Marie Antoinette’s Pearl and Diamond Necklace
French queen Marie Antoinette’s necklace was sold at 32 million Swiss francs in auction. It was stated that the amount of the “world record” in the sale of royal jewels at an auction so far.
Marie Antoinettein pearl and diamond necklace at record price
In the auction organized by Sotheby’s Auction House in Geneva, Switzerland , the French queen Marie Antoinette ‘s “pearl and diamond” necklace was sold for 32 million Swiss francs.
At the auction held at a hotel in the city, 10 pieces of diamond jewelery sets such as pearls, diamond necklaces, earrings, necklaces and brooches belonging to the last queen of France were put on sale.
32 million francs were purchased by an undisclosed participant named “pearl and diamond necklace” of the Queen, whose market value was 1-2 million Swiss francs.
“WORLD RECORD BREAKED”
David Bennett, head of the international jewelry department at Sotheby’s Auction House, said in a statement following the auction that they sold 100 pieces in a total of 53.5 million francs in the auction.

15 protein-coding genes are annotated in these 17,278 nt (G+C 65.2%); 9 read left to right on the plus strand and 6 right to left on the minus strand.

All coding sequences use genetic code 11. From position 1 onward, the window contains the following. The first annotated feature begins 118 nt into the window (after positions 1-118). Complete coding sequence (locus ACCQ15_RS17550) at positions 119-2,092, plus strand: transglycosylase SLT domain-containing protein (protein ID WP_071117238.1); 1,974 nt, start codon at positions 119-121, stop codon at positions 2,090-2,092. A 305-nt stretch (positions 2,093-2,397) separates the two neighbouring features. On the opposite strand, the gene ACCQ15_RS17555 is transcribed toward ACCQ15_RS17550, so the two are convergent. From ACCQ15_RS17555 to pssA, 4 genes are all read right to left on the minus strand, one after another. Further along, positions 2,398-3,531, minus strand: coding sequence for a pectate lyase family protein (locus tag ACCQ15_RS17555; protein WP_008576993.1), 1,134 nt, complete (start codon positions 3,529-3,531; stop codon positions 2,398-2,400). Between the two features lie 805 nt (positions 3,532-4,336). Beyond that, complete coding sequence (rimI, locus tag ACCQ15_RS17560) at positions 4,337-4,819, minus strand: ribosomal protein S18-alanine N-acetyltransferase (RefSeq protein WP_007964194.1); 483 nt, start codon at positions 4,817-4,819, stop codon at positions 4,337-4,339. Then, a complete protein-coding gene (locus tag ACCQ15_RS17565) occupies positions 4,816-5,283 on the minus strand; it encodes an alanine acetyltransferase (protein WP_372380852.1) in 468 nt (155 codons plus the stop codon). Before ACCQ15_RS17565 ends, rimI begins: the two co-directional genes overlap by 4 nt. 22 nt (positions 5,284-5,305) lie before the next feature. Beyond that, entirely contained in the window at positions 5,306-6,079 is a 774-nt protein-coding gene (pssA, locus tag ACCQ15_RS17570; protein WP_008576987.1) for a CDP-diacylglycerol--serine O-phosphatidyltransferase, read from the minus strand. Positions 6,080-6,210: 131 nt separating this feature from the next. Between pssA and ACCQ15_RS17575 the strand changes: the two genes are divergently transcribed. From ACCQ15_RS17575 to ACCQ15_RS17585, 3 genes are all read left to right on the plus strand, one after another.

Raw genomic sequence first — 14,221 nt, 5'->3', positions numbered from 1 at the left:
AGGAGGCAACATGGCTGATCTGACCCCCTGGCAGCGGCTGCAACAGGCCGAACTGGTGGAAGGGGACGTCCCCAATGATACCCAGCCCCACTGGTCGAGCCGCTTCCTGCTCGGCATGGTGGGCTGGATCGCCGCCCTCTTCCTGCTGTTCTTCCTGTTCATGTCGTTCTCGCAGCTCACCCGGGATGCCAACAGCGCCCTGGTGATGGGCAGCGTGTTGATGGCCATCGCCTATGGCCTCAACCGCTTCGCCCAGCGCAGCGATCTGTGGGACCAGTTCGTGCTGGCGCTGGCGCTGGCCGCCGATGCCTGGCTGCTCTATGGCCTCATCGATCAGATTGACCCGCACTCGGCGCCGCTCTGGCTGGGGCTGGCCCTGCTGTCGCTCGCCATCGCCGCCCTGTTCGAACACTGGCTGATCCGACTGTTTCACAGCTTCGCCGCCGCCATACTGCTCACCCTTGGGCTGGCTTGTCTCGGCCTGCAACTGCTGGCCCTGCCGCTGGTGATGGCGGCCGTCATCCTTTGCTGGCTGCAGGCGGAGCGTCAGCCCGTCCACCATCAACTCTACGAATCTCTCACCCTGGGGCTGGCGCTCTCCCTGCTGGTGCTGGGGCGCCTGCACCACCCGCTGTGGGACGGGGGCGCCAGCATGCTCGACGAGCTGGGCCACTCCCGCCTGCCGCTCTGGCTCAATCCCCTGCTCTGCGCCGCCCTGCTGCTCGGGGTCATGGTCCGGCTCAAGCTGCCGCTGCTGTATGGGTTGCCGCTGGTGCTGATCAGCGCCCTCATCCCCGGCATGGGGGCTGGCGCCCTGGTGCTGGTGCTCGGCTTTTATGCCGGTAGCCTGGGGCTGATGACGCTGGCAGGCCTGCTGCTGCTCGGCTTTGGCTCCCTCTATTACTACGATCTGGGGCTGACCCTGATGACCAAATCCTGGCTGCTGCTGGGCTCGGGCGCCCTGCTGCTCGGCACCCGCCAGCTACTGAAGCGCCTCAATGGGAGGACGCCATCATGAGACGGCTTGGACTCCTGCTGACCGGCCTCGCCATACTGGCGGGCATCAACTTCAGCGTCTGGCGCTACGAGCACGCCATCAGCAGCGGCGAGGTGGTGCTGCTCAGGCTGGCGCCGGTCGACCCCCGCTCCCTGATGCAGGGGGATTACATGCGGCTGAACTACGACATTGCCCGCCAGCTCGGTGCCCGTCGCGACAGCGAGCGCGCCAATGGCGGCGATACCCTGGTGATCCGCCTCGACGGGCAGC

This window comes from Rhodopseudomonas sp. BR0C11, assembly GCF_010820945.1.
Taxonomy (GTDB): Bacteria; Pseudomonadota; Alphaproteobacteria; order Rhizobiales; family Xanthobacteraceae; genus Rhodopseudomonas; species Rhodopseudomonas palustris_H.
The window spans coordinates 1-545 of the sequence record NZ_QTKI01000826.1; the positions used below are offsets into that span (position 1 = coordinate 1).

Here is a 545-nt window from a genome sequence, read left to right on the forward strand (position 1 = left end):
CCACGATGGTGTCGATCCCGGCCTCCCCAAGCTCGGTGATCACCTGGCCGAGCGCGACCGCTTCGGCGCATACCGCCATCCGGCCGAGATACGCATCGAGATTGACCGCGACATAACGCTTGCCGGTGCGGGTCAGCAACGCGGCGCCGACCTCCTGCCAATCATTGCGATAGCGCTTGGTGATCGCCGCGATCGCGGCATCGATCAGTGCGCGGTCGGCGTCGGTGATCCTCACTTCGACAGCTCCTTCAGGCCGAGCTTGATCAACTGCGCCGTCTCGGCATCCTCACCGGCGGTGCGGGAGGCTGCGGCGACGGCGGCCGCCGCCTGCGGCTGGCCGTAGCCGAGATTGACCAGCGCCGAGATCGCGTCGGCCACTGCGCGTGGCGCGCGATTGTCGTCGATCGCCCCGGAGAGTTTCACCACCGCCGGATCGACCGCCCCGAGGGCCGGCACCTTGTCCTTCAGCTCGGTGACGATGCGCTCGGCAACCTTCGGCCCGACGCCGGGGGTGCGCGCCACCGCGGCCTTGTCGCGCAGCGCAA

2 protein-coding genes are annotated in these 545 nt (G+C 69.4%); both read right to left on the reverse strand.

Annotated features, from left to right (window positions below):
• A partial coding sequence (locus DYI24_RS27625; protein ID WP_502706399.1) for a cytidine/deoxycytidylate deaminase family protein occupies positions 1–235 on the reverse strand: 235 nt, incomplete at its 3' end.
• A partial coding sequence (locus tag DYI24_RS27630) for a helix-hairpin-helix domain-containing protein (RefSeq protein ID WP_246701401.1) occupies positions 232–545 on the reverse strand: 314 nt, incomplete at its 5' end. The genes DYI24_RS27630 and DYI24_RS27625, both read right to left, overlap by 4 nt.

Bennett stated that this amount was the “world record” in the sale of royal jewels at an auction to date.
“Bourbon-Parma Family Auction” under the sale of Marie Antoinette’s 10 piece jewelry set sold 43.1 million francs Bennett, said the auction in Geneva emphasized the date.
“SALE OF THE CENTURY”
Daniela Mascetti, the head of the European jewelery house in the auction, told the AA correspondent that the “pearl and diamond necklace” by Marie Antoinette changed hands to 32 million square feet. This is definitely the sale of the century for this type of jewelery. ” said.
Mascetti, the legacy of the legacy of the queen’s generations of generations more than 200 years after the first time released and an auction was performed, he said.
Marie Antoinette, who was married to King Louis I of France, was one of the most memorable names in the French Revolution with her magnificent life and death. During the French Revolution, Antoinette’s life, which was executed by guillotine at Concorde Square, one of the symbols of the capital of Paris in 1793 at the age of 37, was the subject of many films and books.